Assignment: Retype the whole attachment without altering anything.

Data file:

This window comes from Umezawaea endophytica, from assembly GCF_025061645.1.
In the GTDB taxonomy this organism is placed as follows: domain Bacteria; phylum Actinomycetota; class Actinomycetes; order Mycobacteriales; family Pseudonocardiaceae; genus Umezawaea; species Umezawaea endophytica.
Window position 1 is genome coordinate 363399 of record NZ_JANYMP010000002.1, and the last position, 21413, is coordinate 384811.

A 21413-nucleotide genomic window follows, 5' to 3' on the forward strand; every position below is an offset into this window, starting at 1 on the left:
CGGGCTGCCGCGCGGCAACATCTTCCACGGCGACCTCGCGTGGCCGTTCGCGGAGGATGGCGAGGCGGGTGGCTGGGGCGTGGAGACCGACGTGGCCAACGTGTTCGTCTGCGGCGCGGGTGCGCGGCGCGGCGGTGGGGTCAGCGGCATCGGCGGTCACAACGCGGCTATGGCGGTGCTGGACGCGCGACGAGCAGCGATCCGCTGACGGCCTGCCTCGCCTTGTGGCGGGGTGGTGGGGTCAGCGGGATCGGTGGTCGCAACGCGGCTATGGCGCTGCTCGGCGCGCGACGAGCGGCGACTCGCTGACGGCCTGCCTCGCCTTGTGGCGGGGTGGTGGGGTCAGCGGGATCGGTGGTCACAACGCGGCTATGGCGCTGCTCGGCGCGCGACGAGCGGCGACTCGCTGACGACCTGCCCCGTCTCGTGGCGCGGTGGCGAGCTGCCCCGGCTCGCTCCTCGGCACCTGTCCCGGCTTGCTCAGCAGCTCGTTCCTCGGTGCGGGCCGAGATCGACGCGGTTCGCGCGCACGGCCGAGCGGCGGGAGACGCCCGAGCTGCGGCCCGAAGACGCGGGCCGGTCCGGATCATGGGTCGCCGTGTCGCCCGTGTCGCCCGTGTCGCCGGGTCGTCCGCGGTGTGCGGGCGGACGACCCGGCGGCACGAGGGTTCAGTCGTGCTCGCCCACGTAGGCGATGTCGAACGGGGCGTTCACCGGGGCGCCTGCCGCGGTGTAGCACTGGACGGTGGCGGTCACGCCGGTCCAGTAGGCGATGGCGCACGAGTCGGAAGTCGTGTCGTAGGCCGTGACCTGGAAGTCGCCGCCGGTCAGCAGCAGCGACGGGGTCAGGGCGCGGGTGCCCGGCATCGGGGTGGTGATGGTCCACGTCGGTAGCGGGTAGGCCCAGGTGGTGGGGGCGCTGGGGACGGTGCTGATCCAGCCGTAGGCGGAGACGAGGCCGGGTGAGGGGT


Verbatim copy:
This window comes from Umezawaea endophytica, from assembly GCF_025061645.1.
In the GTDB taxonomy this organism is placed as follows: domain Bacteria; phylum Actinomycetota; class Actinomycetes; order Mycobacteriales; family Pseudonocardiaceae; genus Umezawaea; species Umezawaea endophytica.
Window position 1 is genome coordinate 363399 of record NZ_JANYMP010000002.1, and the last position, 21413, is coordinate 384811.

A 21413-nucleotide genomic window follows, 5' to 3' on the forward strand; every position below is an offset into this window, starting at 1 on the left:
CGGGCTGCCGCGCGGCAACATCTTCCACGGCGACCTCGCGTGGCCGTTCGCGGAGGATGGCGAGGCGGGTGGCTGGGGCGTGGAGACCGACGTGGCCAACGTGTTCGTCTGCGGCGCGGGTGCGCGGCGCGGCGGTGGGGTCAGCGGCATCGGCGGTCACAACGCGGCTATGGCGGTGCTGGACGCGCGACGAGCAGCGATCCGCTGACGGCCTGCCTCGCCTTGTGGCGGGGTGGTGGGGTCAGCGGGATCGGTGGTCGCAACGCGGCTATGGCGCTGCTCGGCGCGCGACGAGCGGCGACTCGCTGACGGCCTGCCTCGCCTTGTGGCGGGGTGGTGGGGTCAGCGGGATCGGTGGTCACAACGCGGCTATGGCGCTGCTCGGCGCGCGACGAGCGGCGACTCGCTGACGACCTGCCCCGTCTCGTGGCGCGGTGGCGAGCTGCCCCGGCTCGCTCCTCGGCACCTGTCCCGGCTTGCTCAGCAGCTCGTTCCTCGGTGCGGGCCGAGATCGACGCGGTTCGCGCGCACGGCCGAGCGGCGGGAGACGCCCGAGCTGCGGCCCGAAGACGCGGGCCGGTCCGGATCATGGGTCGCCGTGTCGCCCGTGTCGCCCGTGTCGCCGGGTCGTCCGCGGTGTGCGGGCGGACGACCCGGCGGCACGAGGGTTCAGTCGTGCTCGCCCACGTAGGCGATGTCGAACGGGGCGTTCACCGGGGCGCCTGCCGCGGTGTAGCACTGGACGGTGGCGGTCACGCCGGTCCAGTAGGCGATGGCGCACGAGTCGGAAGTCGTGTCGTAGGCCGTGACCTGGAAGTCGCCGCCGGTCAGCAGCAGCGACGGGGTCAGGGCGCGGGTGCCCGGCATCGGGGTGGTGATGGTCCACGTCGGTAGCGGGTAGGCCCAGGTGGTGGGGGCGCTGGGGACGGTGCTGATCCAGCCGTAGGCGGAGACGAGGCCGGGTGAGGGGT